The Seattle Structural Genomics Center for Infectious Disease (SSGCID) has a mandate to generate approximately 100 protein structures each year from a variety of Category A, B and C pathogenic organisms, as listed by the National Institute of Allergy and Infectious Diseases (NIAID; Van Voorhis et al., 2009[Van Voorhis, W. C., Hol, W. G., Myler, P. J. & Stewart, L. J. (2009). PLoS Comput. Biol. 5, e1000530.]; Myler et al., 2009[Myler, P. J., Stacy, R., Stewart, L., Staker, B. L., Van Voorhis, W. C., Varani, G. & Buchko, G. W. (2009). Infect. Disord. Drug Targets, 9, 493-506.]). The targets selected for study are proven or putative points of therapeutic intervention and include a high-value subset of proteins requested by external scientists from the infectious disease research community. Multiple sequence variants are queued for most targets to increase the likelihood that at least one gene product will express, purify and become suitable for study by NMR spectroscopy or X-ray crystallography. In this communication, we introduce the Protein Maker and describe its use in purifying five C-terminal domain subunits of the polymerase basic protein 2 (PB2) from two different subtypes of influenza virus. Specific C-terminal domain mutations in the PB2 component of the viral polymerase heterotrimer have been associated with different levels of human virulence, giving structural characterization of this protein a potentially important role in the prevention of future influenza pandemics (Guilligay et al., 2008[Guilligay, D., Tarendeau, F., Resa-Infante, P., Coloma, R., Crepin, T., Sehr, P., Lewis, J., Ruigrok, R. W., Ortin, J., Hart, D. J. & Cusack, S. (2008). Nature Struct. Mol. Biol. 15, 500-506.]; Subbarao et al., 1993[Subbarao, E. K., London, W. & Murphy, B. R. (1993). J. Virol. 67, 1761-1764.]; Tarendeau et al., 2008[Tarendeau, F., Crepin, T., Guilligay, D., Ruigrok, R. W., Cusack, S. & Hart, D. J. (2008). PLoS Pathog. 4, e1000136.]; Yamada et al., 2010[Yamada, S. et al. (2010). PLoS Pathog. 6, e1001034.]). All five C-terminal domain PB2 (CPB2) variants were purified in a single run of the Protein Maker and three of them crystallized, yielding one crystal system with sufficient quality for structure determination by X-­ray diffraction and subsequent deposition in the Protein Data Bank (PDB; Berman et al., 2000[Berman, H. M., Westbrook, J., Feng, Z., Gilliland, G., Bhat, T. N., Weissig, H., Shindyalov, I. N. & Bourne, P. E. (2000). Nucleic Acids Res. 28, 235-242.], 2003[Berman, H., Henrick, K. & Nakamura, H. (2003). Nature Struct. Biol. 10, 980.]). Another application of the Protein Maker is in scouting for optimal cell-lysis buffer conditions, an earlier step in the pipeline used to maximize protein yields during scale-up procedures. This is of particular value for proteins which exhibit high levels of expression but appear to be insoluble under standard lysis-buffer conditions. In this report, we also detail scouting experiments in which a single batch of cells was split into 12 pools and lysed by sonication in 12 different buffer conditions, followed by parallel purification with the Protein Maker. The protein in this case was cytochrome P450 51 A1 (CYP51A1) from Coccidioides immitis, the organism which causes coccidioidomycosis or San Juan Valley fever (Crum et al., 2004[Crum, N. F., Lederman, E. R., Stafford, C. M., Parrish, J. S. & Wallace, M. R. (2004). Medicine, 83, 149-175.]; Hector & Laniado-Laborin, 2005[Hector, R. F. & Laniado-Laborin, R. (2005). PLoS Med. 2, e2.]; Galgiani, 1999[Galgiani, J. N. (1999). Ann. Intern. Med. 130, 293-300.]). Both studies highlight the advantages in using a parallel purification platform such as the Protein Maker in a high-throughput structural genomics pipeline.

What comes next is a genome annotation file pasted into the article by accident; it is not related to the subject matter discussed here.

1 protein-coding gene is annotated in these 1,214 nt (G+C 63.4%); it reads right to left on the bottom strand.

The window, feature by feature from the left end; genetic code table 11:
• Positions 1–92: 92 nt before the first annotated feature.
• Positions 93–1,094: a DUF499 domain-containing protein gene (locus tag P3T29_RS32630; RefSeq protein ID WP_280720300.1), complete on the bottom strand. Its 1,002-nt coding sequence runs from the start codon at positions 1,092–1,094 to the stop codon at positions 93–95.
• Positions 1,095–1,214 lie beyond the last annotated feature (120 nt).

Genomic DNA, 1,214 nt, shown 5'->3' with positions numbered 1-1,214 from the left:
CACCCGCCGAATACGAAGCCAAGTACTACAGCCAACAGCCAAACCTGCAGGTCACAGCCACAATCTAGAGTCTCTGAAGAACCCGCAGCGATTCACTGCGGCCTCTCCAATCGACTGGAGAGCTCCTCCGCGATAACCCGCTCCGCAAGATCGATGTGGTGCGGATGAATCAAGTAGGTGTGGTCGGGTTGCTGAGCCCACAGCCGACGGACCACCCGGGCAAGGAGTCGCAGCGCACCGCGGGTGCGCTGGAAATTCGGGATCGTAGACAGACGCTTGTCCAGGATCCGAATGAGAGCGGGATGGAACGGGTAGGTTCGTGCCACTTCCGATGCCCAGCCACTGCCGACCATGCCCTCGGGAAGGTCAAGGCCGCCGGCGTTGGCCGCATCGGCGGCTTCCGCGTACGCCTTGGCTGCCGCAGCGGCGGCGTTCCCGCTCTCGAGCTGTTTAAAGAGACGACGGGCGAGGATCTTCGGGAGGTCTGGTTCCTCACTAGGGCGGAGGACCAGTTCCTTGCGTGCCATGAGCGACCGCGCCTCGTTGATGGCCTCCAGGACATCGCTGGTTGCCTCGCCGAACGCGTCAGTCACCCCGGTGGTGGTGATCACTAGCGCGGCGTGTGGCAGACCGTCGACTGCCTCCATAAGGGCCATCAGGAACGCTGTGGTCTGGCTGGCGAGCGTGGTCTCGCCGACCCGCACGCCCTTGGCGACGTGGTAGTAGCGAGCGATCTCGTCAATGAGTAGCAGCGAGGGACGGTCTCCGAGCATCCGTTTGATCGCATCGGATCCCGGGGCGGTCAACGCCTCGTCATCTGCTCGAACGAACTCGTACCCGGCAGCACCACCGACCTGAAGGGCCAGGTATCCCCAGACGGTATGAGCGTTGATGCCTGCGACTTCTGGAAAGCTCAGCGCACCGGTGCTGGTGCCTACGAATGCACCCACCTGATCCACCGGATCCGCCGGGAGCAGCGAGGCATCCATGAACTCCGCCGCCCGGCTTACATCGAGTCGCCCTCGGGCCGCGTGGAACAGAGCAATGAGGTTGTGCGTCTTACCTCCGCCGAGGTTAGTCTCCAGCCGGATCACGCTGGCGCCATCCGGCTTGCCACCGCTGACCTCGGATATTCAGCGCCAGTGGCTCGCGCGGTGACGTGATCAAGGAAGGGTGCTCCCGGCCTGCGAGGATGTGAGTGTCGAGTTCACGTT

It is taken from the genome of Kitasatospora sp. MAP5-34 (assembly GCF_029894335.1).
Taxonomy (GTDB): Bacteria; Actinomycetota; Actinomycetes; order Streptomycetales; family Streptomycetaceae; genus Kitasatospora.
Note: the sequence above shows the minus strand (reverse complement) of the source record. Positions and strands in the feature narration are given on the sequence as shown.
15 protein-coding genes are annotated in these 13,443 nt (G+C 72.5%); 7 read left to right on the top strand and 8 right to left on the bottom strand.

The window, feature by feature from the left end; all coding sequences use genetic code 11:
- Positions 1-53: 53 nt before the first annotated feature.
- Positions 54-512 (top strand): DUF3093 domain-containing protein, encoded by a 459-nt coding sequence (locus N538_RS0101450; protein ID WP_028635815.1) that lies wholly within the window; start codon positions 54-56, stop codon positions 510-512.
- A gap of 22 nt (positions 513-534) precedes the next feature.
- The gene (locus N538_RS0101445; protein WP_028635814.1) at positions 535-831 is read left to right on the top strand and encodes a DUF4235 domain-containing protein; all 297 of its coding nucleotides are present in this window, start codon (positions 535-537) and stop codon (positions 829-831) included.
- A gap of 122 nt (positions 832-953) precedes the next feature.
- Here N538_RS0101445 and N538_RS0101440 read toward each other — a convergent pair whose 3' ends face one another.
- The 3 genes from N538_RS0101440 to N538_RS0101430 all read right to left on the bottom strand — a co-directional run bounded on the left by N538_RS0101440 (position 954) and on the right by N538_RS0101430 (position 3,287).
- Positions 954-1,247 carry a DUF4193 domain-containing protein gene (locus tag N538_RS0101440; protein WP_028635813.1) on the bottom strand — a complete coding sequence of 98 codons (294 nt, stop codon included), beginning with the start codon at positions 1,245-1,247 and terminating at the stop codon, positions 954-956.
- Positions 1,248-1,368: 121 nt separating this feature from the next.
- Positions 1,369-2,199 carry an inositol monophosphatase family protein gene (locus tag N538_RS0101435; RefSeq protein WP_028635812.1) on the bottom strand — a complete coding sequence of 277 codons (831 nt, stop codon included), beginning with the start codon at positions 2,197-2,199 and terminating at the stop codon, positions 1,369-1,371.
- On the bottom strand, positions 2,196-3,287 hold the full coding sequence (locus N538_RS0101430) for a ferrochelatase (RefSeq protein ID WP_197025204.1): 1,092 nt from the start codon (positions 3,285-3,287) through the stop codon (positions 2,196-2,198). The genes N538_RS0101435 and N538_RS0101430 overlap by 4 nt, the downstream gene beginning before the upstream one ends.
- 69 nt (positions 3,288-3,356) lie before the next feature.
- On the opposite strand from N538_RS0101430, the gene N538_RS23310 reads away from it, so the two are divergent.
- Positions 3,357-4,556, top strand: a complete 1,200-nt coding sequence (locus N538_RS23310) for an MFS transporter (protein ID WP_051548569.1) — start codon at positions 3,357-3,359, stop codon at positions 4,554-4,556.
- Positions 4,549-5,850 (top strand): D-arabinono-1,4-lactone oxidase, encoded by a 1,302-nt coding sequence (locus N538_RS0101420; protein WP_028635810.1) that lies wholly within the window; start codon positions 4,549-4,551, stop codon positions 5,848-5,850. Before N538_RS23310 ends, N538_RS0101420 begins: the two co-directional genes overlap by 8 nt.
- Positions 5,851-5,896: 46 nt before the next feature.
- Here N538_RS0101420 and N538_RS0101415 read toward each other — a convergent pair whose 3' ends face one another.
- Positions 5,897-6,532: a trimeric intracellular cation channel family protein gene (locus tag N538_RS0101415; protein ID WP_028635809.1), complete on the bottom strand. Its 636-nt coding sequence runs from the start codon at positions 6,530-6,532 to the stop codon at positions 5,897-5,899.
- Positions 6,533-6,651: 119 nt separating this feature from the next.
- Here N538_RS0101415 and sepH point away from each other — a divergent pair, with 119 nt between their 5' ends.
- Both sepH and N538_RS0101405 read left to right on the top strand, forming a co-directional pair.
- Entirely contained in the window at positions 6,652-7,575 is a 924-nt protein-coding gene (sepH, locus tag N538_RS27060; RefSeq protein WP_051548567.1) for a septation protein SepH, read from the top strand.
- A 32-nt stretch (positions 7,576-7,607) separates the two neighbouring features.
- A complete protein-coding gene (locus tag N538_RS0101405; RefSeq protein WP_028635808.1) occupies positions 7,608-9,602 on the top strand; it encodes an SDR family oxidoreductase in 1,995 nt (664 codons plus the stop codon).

2. Experimental methods

2.1. Expression and purification of PB2 viral polymerase subunits

Five constructs were designed spanning the C-terminal domain of influenza virus A polymerase basic protein 2 (CPB2), one component of the heterotrimeric viral polymerase. These CPB2 constructs were derived from two genetic sources: an H3N2 swine-flu subtype isolated in Japan and an H7N7 equine subtype originating in the Czech Republic (see Table 1[link]). Each of the five constructs was cloned into a modified pET28 vector system engineered to donate an amino-terminal 6×His-Smt fusion tag (Mossessova & Lima, 2000[Mossessova, E. & Lima, C. D. (2000). Mol. Cell, 5, 865-876.]) and a site-­specific protease cleavage site to the open reading frame using Polymerase Incomplete Primer Extension (PIPE) cloning (Lorimer et al., 2009[Lorimer, D., Raymond, A., Walchli, J., Mixon, M., Barrow, A., Wallace, E., Grice, R., Burgin, A. & Stewart, L. (2009). BMC Biotechnol. 9, 36.]). The N-terminal sequence of all five gene products was MSHHHHHHSGEVKPEVKPETHINLKVSDGSSEIFFKIKKTTPLRRLMEAFAKRQGKEMDSLRFLYDGIRIQADQTPEDLDME­DNDIIEAHREQIGGS followed by the first amino acid of the desired influenza A viral protein construct. Each clone was expressed in Escherichia coli BL21 (DE3) cells grown in autoinduction medium (Terrific Broth plus Novagen Overnight Express System 1) using a LEX bioreactor at 293 K for approximately 65 h. Cells were collected by centrifugation at a relative centrifugal force (RCF) of 32 960g. The supernatant was decanted and the cell paste was flash-frozen in liquid nitrogen prior to storage at 193 K. The cell paste for each CPB2 protein was then thawed and resuspended in lysis buffer at a 1:5 mass:volume ratio. The lysis buffer (500 ml) consisted of 25 mM Tris pH 8.0, 200 mM NaCl, 50 mM arginine, 10 mM imidazole, 0.02% CHAPS, 0.5% glycerol, 1 mM Tris(2-carboxyethyl)phosphine (TCEP), 100 mg lysozyme, 500 U Benzonase and one Complete Protease Inhibitor Cocktail tablet (Roche). The cells were resuspended by vigorous stirring for 30 min at 277 K and mechanically lysed on ice using a Misonix sonicator (70% power, 2 s on/1 s off pulses, 3 min total). The crude lysate was clarified immediately after sonication by centrifugation at 18 000g RCF for 35 min at 277 K. The clarified supernatant was decanted and stored at 277 K prior to purification with the Protein Maker.